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‘Nothing untoward’ in Johnson’s ‘great exhibition’ texts, says minister | Boris Johnson

There was “nothing untoward” in the prime minister discussing a proposed “great exhibition” with a Conservative donor who was helping to fund his Downing Street flat refurbishment, a minister has argued.

WhatsApp messages released on Thursday showed that Boris Johnson discussed the proposal with Lord Brownlow at the same time as requesting his help with the £112,000 revamp of his official residence at No 11, with the conversation leading to a meeting between the peer and the then culture secretary, Oliver Dowden.

Asked whether the conversation about a “Great Exhibition 2.0” amounted to corruption, the small business minister, Paul Scully, told Times Radio. He said: “Ministers get proposals all the time and what rightly happened was that this got pushed on to the Culture, Media and Sport Department (DCMS) where it sits.

“Lord Brownlow made his own approaches and it wouldn’t have just gone to the prime minister, but the important thing is it’s not gone ahead … so there’s nothing untoward that’s happening out of, you know, a few lines in a WhatsApp.”

Downing Street said the proposal for Great Exhibition 2.0 was not taken forward although the government is going ahead with Festival UK, which was first announced in 2018.

However, ministerial records show that only two months after Johnson’s exchanges with Brownlow, the peer attended a meeting with Dowden to discuss the proposal.

Labour said that if Brownlow had access to senior ministers because he was footing the bill for the refurbishment work it was “corruption plain and simple”.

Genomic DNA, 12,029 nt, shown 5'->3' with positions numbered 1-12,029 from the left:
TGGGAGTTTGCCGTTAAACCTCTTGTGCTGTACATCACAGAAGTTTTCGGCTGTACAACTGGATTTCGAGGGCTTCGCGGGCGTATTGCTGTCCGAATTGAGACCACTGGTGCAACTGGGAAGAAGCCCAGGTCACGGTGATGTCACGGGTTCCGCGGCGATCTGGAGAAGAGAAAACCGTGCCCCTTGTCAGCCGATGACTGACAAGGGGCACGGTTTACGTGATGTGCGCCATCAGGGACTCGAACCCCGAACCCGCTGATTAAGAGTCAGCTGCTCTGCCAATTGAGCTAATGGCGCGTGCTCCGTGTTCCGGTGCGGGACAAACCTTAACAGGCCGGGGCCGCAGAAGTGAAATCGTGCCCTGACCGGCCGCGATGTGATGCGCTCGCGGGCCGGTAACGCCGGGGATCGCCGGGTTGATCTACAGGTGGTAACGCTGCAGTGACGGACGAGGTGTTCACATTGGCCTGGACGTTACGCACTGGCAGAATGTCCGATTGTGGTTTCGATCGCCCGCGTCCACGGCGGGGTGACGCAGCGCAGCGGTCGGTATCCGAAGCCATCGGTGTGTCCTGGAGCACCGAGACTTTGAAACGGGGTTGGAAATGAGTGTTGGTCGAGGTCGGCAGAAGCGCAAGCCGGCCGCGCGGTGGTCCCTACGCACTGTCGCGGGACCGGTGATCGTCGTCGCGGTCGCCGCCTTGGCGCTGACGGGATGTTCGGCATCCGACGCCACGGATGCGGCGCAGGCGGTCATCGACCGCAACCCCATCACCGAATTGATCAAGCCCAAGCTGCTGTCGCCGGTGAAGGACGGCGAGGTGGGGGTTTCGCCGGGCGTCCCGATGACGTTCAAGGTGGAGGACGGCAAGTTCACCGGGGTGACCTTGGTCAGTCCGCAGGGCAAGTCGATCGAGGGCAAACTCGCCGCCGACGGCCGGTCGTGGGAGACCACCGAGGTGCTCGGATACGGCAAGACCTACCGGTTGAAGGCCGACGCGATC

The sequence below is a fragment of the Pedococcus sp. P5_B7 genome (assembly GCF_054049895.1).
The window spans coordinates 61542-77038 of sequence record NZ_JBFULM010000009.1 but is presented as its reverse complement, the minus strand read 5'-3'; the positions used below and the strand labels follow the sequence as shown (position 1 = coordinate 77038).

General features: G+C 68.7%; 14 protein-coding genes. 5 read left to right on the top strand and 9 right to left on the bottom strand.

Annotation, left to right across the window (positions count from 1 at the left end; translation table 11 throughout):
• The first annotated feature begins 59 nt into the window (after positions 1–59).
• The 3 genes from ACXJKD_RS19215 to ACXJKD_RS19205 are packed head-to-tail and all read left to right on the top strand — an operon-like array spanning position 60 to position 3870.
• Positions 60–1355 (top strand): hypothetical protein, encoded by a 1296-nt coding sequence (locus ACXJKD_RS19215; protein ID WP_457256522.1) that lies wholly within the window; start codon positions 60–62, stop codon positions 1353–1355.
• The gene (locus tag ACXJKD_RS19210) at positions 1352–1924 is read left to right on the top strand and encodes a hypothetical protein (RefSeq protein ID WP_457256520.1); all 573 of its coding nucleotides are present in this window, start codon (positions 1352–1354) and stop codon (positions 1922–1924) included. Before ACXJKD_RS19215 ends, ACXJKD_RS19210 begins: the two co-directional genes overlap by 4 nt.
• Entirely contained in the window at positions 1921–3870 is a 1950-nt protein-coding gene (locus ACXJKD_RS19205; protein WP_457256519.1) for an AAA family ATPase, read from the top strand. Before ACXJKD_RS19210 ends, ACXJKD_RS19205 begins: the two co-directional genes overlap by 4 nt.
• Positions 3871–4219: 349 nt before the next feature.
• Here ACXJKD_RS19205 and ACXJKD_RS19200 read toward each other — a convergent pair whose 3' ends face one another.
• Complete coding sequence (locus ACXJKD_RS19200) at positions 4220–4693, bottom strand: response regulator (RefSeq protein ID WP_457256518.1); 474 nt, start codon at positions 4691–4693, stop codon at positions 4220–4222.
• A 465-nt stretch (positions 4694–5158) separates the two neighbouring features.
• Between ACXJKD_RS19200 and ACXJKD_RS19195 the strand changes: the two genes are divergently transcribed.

On Thursday, Johnson was forced to issue a “humble and sincere apology” to his standards adviser, Christopher Geidt, after he failed to inform him of the exchange with Brownlow when he carried out an investigation into the funding of work last year.

Johnson said he did not recall the exchanges and that the messages were on an old mobile phone, which he no longer had access to because the phone number was published on the website Popbitch.

Labour’s deputy leader, Angela Rayner, said: “It appears that Lord Brownlow had access to the prime minister and culture secretary because he was paying for his luxury flat renovations.

“It is pretty unbelievable that Boris Johnson didn’t know who was paying for his luxury flat renovations. If so, that is corruption plain and simple. No one should be able to buy access or exchange wallpaper for festivals. Boris Johnson has serious questions to answer.”

In a statement, a No 10 spokesman said: “All prime ministers and ministers have proposals put to them at various points and ministers also meet stakeholders regularly as part of their engagement on an array of issues.

“In line with normal practice, this idea was referred to the relevant department, considered and ultimately not taken forward by the government.

“The government is taking forward Festival UK this year, which was confirmed in 2018, reaffirmed in the 2019 manifesto and is a cultural programme of events, called ‘Unboxed’, on arts, design and technology which will span the whole of the UK.”

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